Which Weight-Loss Drug Works Best?

Some medications may work better than others in those looking to lose weight.

Some medications may work better than others in those looking to lose weight.

A recent study published in the Journal of the American Medical Association pitted the 5 FDA-approved weight-loss drugs (orlistat, lorcaserin, naltrexone/bupropion, phentermine/topiramate, and liraglutide) against each other to determine which medication was associated with the most weight loss after 1 year.

The meta-analysis included data from 30,000 obese (BMI ≥30) and overweight (BMI ≥27). Each patient had at least 1 weight-related comorbidity, such as hypertension, hyperlipidemia, or type 2 diabetes.

At the end of the 1-year study, the researchers found that a median 23% of participants taking the placebo saw at least 5% weight loss. Meanwhile, 75% of participants taking phentermine/topiramate, 63% of participants taking liraglutide, 55% taking naltrexone/bupropion, 49% taking lorcaserin, and 44% taking orlistat lost 5% of their baseline body weight by the end of the study.

“Ultimately, given the differences in safety, efficacy, and response to therapy, the ideal approach to weight loss should be highly individualized, identifying appropriate candidates for pharmacotherapy, behavioral interventions, and surgical interventions” the researchers wrote.

Despite the availability of 5 FDA-approved options, recent research results show that just 1% of obese patients who are eligible for weight-loss drugs are actually prescribed them. Other research has found that a very small number of health care providers write most of the prescriptions for those weight-loss drugs, suggesting that most providers are either unaware of their availability or don’t consider them to be standard practice yet. Obese patients may also lack awareness of the pharmacological options available to them.

Jennifer L. Costello, PharmD, BCPS, BC-ADM, previously told Pharmacy Times that the “risks and benefits [of weight-loss drugs] is an important area for pharmacists to know and review with patients to help educate them on their disease state.”

Pharmacists should review the following drug profiles to determine which option is best for a specific patient.

Orlistat

The FDA approved orlistat in 1999, and prior to 2012, it was the only FDA-approved medication for the long-term management of obesity. Today, orlistat is available as both a prescription (Xenical) and OTC product (Alli).

Because the triacylglycerol lipase inhibitor leads to weight loss by preventing the absorption of dietary fat, patients have to ingest dietary fat in order for the drug to be effective. Pharmacists should also note that orlistat has been associated with the potential to block other medications from absorption, so any interacting agents should be administered separately.

Lorcaserin

Approved in 2012, lorcaserin (Belviq) is a serotonin 2C receptor agonist that is taken twice a day with or without food.

Since Belviq works on serotonin, it’s associated with an increased risk for serotonin syndrome. Therefore, pharmacists should be mindful of possible drug interactions with serotonergic medications.

Results of a phase 2 clinical study in 2014 suggested that lorcaserin is also an effective smoking cessation aid.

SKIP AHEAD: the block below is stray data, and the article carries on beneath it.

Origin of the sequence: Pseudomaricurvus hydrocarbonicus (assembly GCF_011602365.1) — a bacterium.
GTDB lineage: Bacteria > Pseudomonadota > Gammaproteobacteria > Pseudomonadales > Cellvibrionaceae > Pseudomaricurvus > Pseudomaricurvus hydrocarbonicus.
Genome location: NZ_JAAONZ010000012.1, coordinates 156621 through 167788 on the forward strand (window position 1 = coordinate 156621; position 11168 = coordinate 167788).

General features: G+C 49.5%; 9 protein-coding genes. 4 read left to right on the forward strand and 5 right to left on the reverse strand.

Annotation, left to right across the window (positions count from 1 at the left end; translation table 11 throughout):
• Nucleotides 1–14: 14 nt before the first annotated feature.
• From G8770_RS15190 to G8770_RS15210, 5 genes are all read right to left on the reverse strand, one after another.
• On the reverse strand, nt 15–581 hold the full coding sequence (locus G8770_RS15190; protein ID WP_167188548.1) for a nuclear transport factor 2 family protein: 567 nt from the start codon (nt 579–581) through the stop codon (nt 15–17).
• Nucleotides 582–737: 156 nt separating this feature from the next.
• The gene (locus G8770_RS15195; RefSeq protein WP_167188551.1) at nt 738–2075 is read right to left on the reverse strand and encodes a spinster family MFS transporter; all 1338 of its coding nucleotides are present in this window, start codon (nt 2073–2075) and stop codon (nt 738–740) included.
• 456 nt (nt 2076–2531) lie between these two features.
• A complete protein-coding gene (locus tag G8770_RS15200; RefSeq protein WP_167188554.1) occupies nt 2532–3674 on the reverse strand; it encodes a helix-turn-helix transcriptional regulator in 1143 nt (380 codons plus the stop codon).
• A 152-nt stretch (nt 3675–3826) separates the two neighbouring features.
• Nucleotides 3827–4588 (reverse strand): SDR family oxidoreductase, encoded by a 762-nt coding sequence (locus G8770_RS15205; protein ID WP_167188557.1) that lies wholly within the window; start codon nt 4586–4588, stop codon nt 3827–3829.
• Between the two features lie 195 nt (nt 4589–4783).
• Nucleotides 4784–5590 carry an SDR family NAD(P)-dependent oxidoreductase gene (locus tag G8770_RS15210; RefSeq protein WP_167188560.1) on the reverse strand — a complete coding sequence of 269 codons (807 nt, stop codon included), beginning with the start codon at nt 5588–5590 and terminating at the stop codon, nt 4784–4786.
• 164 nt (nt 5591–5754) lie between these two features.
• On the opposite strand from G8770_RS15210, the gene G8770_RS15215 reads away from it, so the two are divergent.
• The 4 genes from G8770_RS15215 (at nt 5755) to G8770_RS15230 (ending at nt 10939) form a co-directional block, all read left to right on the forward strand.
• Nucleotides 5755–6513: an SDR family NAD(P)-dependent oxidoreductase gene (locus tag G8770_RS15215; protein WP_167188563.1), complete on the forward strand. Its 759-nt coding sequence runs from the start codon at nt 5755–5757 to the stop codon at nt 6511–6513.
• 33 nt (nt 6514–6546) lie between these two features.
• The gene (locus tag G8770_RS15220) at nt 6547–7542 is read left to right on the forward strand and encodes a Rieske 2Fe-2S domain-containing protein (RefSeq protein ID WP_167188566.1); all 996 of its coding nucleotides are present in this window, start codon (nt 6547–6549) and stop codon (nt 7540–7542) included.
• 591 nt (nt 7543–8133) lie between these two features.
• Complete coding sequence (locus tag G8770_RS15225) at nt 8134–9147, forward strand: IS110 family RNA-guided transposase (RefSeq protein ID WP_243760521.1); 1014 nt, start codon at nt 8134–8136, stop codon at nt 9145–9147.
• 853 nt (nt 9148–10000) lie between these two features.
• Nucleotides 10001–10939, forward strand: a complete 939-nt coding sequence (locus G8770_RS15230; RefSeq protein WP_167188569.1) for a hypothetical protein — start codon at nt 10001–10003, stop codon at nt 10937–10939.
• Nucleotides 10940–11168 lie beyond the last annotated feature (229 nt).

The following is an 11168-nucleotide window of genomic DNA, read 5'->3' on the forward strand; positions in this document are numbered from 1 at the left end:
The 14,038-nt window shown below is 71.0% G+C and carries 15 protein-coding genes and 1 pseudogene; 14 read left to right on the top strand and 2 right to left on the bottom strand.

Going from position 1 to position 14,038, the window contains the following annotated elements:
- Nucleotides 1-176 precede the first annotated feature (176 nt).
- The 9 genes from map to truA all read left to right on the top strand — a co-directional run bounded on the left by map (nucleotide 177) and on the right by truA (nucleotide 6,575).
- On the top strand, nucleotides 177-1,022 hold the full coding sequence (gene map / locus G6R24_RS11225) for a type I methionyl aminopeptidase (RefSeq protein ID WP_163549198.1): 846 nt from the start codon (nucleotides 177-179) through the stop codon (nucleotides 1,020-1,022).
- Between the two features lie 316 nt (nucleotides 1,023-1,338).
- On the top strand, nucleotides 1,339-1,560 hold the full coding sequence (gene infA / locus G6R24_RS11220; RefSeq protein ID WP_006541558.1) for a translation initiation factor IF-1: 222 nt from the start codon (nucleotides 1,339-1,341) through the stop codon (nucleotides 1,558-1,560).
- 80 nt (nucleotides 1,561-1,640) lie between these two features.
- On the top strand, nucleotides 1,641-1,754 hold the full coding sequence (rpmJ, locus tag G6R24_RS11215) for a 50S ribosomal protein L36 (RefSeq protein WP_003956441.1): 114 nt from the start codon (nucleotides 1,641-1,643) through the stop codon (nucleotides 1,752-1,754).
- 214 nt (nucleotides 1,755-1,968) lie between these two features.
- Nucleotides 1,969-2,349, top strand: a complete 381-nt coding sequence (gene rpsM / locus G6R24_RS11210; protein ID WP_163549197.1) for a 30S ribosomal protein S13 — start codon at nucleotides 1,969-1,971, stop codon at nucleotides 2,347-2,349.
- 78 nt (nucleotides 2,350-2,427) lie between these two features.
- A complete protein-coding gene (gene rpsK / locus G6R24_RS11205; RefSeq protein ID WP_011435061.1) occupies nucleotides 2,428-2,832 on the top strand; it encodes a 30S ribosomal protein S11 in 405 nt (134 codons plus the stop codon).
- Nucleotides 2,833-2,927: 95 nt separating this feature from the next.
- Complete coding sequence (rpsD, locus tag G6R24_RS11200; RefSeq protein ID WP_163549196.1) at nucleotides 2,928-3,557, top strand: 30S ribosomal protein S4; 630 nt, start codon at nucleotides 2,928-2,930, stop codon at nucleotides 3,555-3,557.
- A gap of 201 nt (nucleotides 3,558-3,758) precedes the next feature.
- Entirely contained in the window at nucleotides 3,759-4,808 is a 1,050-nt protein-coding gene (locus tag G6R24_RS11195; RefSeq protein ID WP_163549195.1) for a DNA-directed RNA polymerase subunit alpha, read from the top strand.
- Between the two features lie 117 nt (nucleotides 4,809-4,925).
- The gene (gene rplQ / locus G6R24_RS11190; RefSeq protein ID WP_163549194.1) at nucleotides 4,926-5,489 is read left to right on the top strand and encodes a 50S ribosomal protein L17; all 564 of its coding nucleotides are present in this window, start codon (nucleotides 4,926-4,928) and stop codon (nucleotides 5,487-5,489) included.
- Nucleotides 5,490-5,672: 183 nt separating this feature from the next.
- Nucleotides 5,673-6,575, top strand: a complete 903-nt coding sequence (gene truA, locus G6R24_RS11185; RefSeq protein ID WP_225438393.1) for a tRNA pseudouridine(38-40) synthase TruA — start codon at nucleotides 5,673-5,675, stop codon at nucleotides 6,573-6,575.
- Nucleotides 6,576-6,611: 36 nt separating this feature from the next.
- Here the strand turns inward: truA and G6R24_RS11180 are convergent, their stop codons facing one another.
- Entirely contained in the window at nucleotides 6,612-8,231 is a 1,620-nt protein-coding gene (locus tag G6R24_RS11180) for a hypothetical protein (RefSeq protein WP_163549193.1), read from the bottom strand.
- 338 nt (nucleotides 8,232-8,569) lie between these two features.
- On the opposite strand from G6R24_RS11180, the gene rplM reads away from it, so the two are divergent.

Naltrexone/Bupropion

Naltrexone/bupropion (Contrave) was approved in late 2014 as an adjunct to a reduced-calorie diet and increased physical activity for chronic weight management in adults.

Contrave is a combination of naltrexone, an opioid antagonist, and bupropion, an antidepressant. The drug requires a 4-week dose titration schedule, and because it consists bupropion, it carries a black box warning for Suicidality and Antidepressant Drugs, as well as Neuropsychiatric Reactions in Patients Taking Bupropion for Smoking Cessation.

Other counseling points for Contrave include:

  • Swallow tablets whole, and don’t cut, chew, or crush. Tell your health care provider if you can’t swallow tablets whole.
  • Don’t take Contrave with high-fat meals, as it may increase your risk of seizures.
  • If you take a urine drug-screening test, Contrave may make the test result positive for amphetamines.

Phentermine/Topiramate

Phentermine/topiramate (Qsymia) was approved in 2012 and is a combination of phentermine, a sympathomimetic amine anorectic, and topiramate extended-release, an antiepileptic medication.

Qsymia is taken once a day, and pharmacists should counsel patients to take it in the morning with or without food in order to avoid insomnia. Because the product contains topiramate, patients may notice concentration, memory, and speech difficulties. It’s also critically important for pharmacists to counsel patients about the dangers of stopping Qsymia suddenly, as doing so can increase the risk for seizures.

Notably, Qsymia was the only high-profile drug to be excluded in its therapeutic category on CVS’s 2016 formulary. Express Scripts also excluded Qsymia on its 2016 Preferred Formulary.

Liraglutide

Liraglutide (Victoza) was originally approved as a treatment for type 2 diabetes, but in December 2014, the FDA approved liraglutide injection (Saxenda) as a treatment option for chronic weight management.

Saxenda is a glucagon-like peptide-1 receptor agonist that shouldn’t be used in combination with any other drug belonging to this class. Although Saxenda and Victoza contain the same active ingredient at different doses, Saxenda isn’t indicated for the treatment of type 2 diabetes, as its safety and efficacy for this indication hasn’t been established.